The Pitocin controversy

Synthetic oxytocin medications, such as Piticon, have been used to induce labor since the 1950s. Induction became more common in the 1970s. There have been previous concerns about the effects of induction and medications like Piticon on mothers and infants, but studies have largely found that induction is safe and effective. Additionally, perinatal mortality is lowest at 39 to 40 weeks. The use of medications like Piticon can also help avoid C-sections and their associated risks.[] 

In recent years, however, the use of Pitocin has become more controversial. Griepentrog’s lawsuit against Banner Health is one of multiple malpractice suits around the country linking Pitocin to cerebral palsy. These cases argue that because Pitocin causes contractions that are longer and more intense, it can decrease oxygen to the fetus during delivery and lead to brain damage. The United States Food and Drug Administration (FDA) lists brain damage as a reported adverse reaction to Pitocin usage.[][] 

Cerebral palsy isn’t the only potential health problem that’s been linked to Pitocin. There have been concerns that the medication can cause birth injuries, and there are claims that its use during labor can lead to neurodevelopmental conditions, namely autism and ADHD. These claims have made Pitocin a hot topic in some circles. Online, some forums for expectant parents advise others to refuse the medication during labor.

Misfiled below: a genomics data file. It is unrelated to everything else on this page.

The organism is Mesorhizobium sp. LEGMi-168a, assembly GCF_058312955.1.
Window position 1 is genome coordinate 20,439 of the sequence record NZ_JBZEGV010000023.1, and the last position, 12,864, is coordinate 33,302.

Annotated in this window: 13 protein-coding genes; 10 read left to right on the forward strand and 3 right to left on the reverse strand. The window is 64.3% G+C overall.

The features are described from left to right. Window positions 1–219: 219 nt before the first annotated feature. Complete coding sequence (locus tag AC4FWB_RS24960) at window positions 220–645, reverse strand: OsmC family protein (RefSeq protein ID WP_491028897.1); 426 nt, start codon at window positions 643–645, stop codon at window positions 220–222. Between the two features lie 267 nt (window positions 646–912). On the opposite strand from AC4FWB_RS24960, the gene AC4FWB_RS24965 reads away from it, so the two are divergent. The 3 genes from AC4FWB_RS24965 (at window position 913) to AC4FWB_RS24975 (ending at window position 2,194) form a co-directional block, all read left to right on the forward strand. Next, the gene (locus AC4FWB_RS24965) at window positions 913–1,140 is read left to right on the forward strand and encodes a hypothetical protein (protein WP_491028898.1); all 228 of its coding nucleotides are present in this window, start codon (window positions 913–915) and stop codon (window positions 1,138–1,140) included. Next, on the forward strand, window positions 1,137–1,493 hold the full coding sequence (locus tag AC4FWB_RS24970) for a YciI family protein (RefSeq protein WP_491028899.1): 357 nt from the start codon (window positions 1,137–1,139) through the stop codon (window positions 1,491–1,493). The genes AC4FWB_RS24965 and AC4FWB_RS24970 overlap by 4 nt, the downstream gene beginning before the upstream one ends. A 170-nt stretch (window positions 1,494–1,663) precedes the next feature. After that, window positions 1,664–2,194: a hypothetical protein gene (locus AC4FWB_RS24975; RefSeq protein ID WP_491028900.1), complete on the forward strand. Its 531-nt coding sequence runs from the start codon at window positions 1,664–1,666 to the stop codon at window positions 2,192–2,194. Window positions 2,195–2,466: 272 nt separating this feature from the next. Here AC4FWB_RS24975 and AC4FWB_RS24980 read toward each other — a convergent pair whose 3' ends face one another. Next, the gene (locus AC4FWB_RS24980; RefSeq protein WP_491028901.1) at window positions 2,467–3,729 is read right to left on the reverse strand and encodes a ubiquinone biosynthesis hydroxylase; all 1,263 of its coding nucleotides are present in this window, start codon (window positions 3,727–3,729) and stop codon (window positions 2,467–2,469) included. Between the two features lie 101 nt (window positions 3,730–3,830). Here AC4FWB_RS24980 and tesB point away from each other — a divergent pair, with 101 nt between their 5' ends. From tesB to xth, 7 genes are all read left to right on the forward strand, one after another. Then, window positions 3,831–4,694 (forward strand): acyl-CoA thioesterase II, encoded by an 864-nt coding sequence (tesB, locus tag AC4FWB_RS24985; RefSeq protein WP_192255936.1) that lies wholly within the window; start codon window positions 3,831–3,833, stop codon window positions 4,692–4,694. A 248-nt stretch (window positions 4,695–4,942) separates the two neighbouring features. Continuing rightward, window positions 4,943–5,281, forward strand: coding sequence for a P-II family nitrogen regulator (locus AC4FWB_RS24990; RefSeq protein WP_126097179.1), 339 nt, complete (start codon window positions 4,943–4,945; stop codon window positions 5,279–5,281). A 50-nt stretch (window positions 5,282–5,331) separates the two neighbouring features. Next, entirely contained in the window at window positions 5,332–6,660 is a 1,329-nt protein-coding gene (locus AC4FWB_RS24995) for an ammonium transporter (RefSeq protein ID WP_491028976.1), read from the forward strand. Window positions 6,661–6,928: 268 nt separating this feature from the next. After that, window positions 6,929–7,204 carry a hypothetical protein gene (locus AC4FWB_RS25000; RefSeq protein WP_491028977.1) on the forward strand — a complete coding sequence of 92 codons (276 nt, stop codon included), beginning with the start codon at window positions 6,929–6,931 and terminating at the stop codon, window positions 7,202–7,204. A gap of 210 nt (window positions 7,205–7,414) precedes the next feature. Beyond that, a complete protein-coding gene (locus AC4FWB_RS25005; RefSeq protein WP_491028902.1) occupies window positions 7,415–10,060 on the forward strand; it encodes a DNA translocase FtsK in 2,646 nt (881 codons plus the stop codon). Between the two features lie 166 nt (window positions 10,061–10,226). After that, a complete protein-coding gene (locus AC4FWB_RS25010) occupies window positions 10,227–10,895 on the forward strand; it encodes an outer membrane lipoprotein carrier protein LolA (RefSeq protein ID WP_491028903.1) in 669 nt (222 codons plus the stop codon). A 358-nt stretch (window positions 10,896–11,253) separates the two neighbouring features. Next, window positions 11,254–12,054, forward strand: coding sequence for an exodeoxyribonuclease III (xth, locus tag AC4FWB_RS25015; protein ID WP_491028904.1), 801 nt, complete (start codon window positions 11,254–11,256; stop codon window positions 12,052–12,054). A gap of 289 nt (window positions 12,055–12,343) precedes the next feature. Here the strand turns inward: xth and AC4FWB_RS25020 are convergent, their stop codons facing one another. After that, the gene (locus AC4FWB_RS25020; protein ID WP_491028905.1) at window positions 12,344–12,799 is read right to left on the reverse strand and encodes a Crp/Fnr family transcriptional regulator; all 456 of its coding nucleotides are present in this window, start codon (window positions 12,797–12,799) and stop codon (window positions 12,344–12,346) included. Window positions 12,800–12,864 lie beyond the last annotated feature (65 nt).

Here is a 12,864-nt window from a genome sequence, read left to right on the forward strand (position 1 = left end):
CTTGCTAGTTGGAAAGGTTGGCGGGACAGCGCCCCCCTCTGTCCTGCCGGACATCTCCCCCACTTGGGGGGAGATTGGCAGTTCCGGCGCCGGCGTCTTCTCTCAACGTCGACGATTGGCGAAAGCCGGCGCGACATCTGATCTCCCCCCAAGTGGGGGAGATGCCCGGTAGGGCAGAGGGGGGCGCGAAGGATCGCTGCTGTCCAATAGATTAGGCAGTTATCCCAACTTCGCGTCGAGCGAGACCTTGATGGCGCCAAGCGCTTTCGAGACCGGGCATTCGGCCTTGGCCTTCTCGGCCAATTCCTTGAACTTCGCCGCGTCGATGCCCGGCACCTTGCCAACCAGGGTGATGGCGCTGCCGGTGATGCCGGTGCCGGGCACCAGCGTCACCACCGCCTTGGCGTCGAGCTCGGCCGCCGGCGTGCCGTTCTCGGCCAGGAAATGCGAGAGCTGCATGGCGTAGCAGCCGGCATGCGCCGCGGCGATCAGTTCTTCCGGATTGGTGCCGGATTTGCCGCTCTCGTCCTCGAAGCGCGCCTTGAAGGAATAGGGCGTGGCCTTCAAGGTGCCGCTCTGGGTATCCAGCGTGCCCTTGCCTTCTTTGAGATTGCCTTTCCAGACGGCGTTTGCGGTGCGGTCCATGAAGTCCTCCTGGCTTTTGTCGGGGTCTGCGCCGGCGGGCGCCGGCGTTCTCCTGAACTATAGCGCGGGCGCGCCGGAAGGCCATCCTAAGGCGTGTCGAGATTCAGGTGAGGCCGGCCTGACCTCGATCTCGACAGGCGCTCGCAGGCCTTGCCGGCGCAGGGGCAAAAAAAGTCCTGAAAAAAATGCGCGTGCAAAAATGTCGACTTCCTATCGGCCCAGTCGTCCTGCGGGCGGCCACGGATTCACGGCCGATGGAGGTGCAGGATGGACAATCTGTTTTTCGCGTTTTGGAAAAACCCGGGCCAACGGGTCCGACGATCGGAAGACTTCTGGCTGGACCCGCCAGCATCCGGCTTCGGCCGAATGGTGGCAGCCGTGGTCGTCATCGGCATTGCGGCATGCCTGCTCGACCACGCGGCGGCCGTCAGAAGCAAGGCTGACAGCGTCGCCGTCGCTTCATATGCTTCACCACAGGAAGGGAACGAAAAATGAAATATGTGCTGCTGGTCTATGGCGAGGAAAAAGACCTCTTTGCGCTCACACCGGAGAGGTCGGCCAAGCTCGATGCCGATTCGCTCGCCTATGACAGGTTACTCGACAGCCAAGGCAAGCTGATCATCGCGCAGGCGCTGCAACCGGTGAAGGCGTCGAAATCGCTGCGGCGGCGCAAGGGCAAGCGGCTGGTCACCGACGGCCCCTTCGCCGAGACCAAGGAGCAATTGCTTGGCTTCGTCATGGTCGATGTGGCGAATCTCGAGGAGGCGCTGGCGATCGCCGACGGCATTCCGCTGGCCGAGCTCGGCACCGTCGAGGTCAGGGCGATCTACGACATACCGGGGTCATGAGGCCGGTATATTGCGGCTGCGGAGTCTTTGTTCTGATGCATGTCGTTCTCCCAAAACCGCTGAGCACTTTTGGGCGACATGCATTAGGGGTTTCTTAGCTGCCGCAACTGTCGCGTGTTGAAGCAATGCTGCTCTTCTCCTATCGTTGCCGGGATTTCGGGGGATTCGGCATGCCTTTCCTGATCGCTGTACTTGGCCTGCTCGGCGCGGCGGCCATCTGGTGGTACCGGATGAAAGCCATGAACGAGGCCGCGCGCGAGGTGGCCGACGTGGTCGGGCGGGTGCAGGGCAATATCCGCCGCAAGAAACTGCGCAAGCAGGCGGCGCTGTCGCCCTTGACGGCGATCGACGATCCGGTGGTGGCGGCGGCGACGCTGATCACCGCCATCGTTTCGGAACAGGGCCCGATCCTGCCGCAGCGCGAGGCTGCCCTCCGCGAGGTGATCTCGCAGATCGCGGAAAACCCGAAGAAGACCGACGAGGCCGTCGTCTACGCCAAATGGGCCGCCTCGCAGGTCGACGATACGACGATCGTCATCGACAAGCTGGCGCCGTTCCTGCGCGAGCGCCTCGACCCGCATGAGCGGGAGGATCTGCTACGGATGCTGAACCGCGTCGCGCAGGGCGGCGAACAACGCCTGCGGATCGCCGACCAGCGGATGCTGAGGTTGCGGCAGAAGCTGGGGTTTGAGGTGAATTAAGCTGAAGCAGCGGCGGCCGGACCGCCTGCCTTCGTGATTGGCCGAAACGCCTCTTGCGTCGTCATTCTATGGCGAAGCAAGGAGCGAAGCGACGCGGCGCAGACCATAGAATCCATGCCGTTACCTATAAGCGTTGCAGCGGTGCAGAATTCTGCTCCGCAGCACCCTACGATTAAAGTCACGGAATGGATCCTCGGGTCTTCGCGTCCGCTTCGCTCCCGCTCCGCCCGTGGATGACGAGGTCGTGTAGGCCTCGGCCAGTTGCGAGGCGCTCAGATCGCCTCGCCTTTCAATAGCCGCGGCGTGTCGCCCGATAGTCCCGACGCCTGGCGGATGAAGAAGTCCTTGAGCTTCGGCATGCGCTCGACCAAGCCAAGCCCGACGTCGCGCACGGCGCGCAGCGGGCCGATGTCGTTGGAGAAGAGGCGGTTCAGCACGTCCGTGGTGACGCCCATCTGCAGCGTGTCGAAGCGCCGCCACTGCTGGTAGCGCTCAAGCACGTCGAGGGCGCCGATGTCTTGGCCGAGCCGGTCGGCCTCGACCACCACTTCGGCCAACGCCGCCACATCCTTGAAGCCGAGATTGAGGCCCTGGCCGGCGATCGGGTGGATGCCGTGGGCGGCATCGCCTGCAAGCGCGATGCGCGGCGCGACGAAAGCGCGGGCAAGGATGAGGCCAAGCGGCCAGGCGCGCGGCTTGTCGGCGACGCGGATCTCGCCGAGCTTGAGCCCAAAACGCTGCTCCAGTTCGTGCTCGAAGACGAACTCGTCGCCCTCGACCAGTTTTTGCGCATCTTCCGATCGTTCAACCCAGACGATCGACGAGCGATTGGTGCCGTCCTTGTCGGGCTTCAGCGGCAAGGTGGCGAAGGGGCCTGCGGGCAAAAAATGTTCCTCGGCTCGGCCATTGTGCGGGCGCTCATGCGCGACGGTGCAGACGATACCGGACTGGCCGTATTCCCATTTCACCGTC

Research hasn’t found any truth to these claims. Although one 2017 study did find a small increase in maternal postpartum depressive and anxiety symptoms linked to Pitocin use, no studies have linked it to the claimed effects on children.[]

In a 2018 study, researchers from the University of Cambridge looked at years of data concerning Pitocin use during labor and future diagnosis of autism and ADHD. They concluded that perinatal oxytocin increases the risks of neurodevelopmental problems that are premature. Observational studies of low to high quality comprise the evidence base, and confounding, especially by the genetic or environmental vulnerability, remains an issue. Current evidence is insufficient to justify modifying obstetric guidelines for the use of oxytocin.[]

In fact, some research has suggested that Pitocin use during labor could even have positive effects on neurodevelopment. There are some documented and serious risks of Pitocin, including overstimulation of the uterus, uterine rupture, and fetal distress, but these are rare. Obstetrician Hanna Laine, MD,  says that Pitocin is generally safe with correct administration and close monitoring.[][]

“The negative things we think about most commonly are creating too many contractions. It can also cause abnormal fetal heart rate,” Dr. Laine explains. “But side effects are rare. Continuous monitoring of the fetus and uterus helps monitor for those possibly worrisome side effects. With that monitoring, you can adjust as needed if any side effects do occur.”